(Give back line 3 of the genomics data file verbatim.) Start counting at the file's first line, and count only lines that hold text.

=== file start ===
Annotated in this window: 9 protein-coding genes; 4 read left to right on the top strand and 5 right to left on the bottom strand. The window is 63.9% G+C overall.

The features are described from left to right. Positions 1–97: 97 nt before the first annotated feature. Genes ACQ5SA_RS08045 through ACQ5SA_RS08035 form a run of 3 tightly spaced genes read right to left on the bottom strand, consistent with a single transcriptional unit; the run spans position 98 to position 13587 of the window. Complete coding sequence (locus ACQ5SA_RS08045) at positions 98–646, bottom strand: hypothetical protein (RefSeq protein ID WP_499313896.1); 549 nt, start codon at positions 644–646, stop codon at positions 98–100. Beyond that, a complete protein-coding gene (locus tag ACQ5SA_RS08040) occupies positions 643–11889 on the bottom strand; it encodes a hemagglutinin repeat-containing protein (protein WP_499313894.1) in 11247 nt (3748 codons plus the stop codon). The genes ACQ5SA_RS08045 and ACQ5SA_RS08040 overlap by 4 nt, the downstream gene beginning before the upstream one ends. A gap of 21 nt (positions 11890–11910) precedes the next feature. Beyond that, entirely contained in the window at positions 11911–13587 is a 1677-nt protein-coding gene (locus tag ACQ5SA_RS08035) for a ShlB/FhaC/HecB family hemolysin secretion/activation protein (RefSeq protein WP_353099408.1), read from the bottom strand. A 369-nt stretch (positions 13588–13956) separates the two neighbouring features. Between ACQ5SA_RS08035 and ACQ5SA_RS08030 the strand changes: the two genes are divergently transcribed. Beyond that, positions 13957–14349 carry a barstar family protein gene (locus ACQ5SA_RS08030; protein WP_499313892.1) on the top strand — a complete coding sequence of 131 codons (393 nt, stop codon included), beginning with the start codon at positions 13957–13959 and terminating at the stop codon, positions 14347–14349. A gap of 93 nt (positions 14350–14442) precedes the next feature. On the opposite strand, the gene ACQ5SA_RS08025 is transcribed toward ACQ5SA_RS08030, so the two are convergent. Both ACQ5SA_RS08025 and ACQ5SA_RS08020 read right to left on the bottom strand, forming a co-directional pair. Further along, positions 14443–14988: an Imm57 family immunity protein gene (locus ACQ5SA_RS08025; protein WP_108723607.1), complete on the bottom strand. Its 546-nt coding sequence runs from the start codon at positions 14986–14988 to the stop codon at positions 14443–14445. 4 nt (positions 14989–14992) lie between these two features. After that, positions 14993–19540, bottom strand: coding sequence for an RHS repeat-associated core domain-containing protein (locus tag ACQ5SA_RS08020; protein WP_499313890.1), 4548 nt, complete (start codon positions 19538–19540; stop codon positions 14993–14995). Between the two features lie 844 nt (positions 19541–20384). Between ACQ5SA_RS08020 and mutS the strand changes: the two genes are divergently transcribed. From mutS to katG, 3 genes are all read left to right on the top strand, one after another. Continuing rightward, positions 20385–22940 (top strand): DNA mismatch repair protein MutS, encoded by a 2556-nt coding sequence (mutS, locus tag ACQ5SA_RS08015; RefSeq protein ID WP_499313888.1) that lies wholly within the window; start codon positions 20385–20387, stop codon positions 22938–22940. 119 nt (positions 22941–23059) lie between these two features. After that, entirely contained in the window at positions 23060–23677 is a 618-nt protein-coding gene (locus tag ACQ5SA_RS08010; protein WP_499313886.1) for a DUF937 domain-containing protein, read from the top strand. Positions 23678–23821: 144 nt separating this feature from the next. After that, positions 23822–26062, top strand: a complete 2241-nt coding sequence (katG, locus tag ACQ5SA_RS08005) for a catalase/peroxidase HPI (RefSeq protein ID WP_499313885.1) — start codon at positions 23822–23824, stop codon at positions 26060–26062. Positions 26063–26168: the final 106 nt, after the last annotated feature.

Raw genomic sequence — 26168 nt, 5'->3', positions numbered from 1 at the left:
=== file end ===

Raw genomic sequence — 26168 nt, 5'->3', positions numbered from 1 at the left: